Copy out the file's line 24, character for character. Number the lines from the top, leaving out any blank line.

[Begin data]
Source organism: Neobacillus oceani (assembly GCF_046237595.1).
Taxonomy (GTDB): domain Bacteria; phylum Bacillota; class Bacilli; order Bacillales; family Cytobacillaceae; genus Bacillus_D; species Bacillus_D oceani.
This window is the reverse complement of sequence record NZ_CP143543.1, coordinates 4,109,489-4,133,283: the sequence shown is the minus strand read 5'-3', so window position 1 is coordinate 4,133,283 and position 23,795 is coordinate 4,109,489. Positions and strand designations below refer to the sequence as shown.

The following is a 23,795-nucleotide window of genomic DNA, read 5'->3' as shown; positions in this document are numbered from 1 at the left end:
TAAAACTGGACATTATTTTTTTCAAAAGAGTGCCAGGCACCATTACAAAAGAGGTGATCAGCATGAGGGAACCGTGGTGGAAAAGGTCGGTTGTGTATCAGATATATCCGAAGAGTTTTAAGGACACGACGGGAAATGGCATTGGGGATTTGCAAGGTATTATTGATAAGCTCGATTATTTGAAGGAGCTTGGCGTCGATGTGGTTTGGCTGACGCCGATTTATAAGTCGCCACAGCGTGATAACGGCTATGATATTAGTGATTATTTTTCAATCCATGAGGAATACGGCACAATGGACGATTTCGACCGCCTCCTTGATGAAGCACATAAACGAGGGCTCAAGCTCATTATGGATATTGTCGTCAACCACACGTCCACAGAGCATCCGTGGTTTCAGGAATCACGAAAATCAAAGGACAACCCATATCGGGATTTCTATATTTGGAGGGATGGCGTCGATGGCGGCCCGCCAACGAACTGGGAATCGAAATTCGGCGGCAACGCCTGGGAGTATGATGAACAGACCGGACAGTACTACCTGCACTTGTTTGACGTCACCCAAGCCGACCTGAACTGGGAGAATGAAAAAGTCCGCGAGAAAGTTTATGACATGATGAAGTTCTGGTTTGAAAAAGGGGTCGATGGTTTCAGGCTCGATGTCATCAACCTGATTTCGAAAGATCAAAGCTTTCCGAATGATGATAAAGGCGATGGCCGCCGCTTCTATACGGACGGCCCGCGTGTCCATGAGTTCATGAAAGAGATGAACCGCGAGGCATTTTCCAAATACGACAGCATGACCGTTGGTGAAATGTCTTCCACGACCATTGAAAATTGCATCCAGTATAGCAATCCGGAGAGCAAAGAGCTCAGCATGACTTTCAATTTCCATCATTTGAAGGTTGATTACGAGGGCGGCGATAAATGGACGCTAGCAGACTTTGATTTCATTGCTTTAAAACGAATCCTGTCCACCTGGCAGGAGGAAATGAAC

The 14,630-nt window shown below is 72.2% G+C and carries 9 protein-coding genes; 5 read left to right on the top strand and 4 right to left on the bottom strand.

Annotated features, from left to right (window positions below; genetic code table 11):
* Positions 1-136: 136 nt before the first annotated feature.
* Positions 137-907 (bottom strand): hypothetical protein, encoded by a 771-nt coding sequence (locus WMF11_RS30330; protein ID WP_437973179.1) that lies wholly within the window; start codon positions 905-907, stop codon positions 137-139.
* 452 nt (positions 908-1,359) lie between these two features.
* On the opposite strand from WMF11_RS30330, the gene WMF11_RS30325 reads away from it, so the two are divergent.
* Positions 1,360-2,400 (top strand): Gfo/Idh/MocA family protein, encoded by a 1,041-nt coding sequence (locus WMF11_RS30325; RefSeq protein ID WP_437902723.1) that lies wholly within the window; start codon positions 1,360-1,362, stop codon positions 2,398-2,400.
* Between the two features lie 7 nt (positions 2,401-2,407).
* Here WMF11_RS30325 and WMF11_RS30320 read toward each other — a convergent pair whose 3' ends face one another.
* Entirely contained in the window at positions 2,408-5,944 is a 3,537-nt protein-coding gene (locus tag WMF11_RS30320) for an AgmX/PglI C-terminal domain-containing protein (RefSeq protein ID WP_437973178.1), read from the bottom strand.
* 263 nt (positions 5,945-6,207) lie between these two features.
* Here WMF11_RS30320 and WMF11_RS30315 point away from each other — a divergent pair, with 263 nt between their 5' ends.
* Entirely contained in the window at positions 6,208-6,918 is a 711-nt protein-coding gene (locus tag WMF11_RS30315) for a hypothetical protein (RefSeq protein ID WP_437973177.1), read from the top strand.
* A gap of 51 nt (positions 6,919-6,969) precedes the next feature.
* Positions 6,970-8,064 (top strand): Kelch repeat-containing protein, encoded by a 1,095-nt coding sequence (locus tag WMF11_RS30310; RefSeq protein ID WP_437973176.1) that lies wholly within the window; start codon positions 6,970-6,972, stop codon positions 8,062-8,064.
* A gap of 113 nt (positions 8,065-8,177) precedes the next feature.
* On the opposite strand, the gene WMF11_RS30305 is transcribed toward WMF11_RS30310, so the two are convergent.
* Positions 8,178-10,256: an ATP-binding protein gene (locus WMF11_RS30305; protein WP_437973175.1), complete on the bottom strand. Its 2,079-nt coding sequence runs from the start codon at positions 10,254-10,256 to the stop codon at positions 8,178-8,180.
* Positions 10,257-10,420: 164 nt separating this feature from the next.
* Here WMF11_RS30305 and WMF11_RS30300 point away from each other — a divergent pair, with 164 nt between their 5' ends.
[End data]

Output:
* Positions 10,257-10,420: 164 nt separating this feature from the next.